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I am trying to create a directory using Perl. But this call fails. However when I try to create the same directory structure in shell prompt, it works fine. Could someone please let me know why I am not able to create the directory in the directory structure? Example:

$absolutepath = "/localdatafs1/Domino/mail\abhy.nsf/Sent/Metadata";
print $absolutepath."\n";
mkdir "$absolutepath" or die $!;

In this example, localdatafs1, Domino, mail\abhy.nsf, and Sent are directories that already exist. I want to create a directory called metadata in the directory structure /localdatafs1/Domino/mail\abhy.nsf/Sent/Metadata using Perl. This mkdir call fails.

If I execute the command

mkdir /localdatafs1/Domino/mail\abhy.nsf/Sent/Metadata

in shell prompt, the directory gets created successfully.

Why I am unable to create the directory in Perl using the above path?

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1  
Is your path supposed to contain the \a character? –  Tim Oct 18 '11 at 20:11
3  
What does the die message tell you? –  Brian Roach Oct 18 '11 at 20:11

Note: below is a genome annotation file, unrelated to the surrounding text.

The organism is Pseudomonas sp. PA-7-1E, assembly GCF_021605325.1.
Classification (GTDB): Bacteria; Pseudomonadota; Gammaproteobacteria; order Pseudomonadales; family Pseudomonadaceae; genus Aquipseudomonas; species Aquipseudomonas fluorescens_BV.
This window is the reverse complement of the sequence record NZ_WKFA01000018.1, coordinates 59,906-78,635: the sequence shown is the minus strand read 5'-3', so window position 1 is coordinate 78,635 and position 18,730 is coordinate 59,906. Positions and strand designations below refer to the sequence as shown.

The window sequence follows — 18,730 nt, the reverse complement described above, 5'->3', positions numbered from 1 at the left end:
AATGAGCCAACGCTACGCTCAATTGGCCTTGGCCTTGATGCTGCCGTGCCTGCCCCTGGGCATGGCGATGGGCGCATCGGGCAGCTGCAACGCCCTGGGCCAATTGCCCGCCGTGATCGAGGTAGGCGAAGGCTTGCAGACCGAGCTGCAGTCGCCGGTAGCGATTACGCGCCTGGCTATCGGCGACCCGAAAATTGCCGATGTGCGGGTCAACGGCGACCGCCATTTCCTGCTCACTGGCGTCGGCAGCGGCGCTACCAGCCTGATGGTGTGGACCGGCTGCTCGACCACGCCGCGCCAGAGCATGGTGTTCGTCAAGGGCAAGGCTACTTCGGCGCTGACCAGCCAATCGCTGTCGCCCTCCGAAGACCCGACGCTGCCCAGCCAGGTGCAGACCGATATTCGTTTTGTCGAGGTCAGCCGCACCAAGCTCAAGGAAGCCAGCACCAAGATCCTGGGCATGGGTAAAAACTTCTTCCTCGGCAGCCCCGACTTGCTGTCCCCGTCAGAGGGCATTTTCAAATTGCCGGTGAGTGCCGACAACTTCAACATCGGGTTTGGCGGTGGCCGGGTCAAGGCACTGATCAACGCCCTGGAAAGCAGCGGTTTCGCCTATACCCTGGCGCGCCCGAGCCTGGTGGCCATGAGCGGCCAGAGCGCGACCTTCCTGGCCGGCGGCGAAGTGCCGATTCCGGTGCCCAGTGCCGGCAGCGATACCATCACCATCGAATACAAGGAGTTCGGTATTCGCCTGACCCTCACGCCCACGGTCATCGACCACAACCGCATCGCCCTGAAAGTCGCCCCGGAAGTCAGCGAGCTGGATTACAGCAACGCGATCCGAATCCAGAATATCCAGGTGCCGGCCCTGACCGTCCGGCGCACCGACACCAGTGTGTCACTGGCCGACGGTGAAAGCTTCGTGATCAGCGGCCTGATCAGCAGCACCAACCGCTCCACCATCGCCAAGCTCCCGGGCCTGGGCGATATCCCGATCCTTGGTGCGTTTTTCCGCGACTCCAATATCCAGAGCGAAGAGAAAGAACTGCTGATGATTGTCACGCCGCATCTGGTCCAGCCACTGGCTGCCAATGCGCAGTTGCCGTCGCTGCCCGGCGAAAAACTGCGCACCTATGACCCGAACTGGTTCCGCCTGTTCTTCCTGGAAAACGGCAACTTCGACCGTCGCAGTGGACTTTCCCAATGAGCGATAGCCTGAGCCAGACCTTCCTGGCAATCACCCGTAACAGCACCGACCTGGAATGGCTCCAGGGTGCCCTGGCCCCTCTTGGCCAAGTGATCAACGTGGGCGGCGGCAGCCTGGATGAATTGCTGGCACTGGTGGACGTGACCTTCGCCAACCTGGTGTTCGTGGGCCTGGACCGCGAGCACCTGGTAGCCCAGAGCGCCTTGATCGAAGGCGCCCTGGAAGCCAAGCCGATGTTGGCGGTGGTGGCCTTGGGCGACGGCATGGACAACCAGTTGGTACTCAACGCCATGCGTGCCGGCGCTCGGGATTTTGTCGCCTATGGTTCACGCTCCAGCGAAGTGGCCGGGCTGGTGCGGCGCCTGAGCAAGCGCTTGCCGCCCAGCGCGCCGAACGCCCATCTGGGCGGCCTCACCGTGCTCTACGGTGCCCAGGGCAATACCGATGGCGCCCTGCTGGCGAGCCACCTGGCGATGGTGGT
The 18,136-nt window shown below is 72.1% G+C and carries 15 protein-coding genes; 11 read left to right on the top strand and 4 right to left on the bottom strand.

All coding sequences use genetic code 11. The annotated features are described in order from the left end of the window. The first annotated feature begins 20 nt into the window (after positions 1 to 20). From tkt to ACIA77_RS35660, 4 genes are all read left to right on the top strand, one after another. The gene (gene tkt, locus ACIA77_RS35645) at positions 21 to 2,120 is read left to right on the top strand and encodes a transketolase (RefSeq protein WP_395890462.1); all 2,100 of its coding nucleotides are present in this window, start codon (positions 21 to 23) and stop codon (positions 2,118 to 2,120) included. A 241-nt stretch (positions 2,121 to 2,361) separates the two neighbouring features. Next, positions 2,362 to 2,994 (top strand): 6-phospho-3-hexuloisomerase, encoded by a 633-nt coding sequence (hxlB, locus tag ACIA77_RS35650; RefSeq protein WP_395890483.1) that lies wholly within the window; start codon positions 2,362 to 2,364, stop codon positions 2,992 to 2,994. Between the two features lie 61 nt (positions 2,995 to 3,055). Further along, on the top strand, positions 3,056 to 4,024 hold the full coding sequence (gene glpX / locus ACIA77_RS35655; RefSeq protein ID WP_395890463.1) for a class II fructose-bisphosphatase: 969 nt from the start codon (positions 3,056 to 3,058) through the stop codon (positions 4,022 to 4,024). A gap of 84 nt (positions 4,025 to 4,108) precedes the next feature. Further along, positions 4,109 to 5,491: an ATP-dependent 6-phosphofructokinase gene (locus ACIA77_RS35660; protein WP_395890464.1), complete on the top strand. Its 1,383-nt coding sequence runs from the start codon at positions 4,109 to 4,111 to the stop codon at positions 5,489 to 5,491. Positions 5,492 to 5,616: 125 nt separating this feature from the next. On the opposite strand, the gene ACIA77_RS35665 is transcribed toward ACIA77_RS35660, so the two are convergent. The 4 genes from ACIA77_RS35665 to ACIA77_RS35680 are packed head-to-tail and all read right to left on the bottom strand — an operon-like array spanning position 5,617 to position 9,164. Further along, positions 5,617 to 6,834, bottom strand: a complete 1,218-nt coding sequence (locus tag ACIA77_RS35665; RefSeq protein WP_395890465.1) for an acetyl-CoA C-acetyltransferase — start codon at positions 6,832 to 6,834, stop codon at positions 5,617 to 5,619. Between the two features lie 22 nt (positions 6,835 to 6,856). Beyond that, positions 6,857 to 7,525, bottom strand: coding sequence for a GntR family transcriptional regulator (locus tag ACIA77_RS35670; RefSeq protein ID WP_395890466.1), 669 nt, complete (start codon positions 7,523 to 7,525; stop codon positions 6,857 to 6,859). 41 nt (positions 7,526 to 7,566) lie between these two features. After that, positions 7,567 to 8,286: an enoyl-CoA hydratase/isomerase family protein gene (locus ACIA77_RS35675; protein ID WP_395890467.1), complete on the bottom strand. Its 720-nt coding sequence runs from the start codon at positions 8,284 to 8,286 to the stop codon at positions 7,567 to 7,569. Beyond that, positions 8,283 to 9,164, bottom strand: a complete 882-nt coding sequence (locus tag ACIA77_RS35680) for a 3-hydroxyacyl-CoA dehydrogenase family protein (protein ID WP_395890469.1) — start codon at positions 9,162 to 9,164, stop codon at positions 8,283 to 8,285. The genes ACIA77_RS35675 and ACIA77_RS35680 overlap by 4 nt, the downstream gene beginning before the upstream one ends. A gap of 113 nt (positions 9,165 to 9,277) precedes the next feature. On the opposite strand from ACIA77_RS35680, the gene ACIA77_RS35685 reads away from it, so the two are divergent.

It looks like you have a "\" instead of a "/" between "mail" and "abhy.nsf" Have you tried swapping the direction of your "\"? –  John Mark Oct 18 '11 at 20:13
    
@TimN: The path should contain the \a. –  Rajath Oct 18 '11 at 20:18
    
@BrianRoach: die message says No such file or directory at ./transfer.pl –  Rajath Oct 18 '11 at 20:19

2 Answers 2

Your shell understands a different language than Perl. In your shell, the code

/localdatafs1/Domino/mail\abhy.nsf/Sent/Metadata

produces the string

/localdatafs1/Domino/mail\abhy.nsf/Sent/Metadata

In Perl, the code

"/localdatafs1/Domino/mail\abhy.nsf/Sent/Metadata"

produces the string

/localdatafs1/Domino/mail?bhy.nsf/Sent/Metadata

where the ? represents a non-printable control character. The Perl code

"/localdatafs1/Domino/mail\\abhy.nsf/Sent/Metadata"

produces the desired string. Note the escaped "\".

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$path = "/localdatafs1/Domino/mail\abhy.nsf/Sent/Metadata"
                                  ^--- escape character, turning the path into

$path = "/localdatafs1/Domino/mail".chr(1)."bhy.nsf/Sent/Metadata"
share|improve this answer
1  
Or you can use mail\\abhy.nsf if you actually want a backslash in the name, but that's generally not a good idea. –  Keith Thompson Oct 18 '11 at 20:20
    
I have used the directory structure as "/localdatafs1/Domino/mail\\abhy.nsf/Sent/Metadata". mkdir "/localdatafs1/Domino/mail\\abhy.nsf/Sent/Metadata" is getting failed. –  Rajath Oct 18 '11 at 20:22
    
@Rajath: yes, becaues `\` is not a directory separator on Unix/Linux systems. You can't mix / and \ for paths in Unix, they have to be / –  Marc B Oct 18 '11 at 20:25

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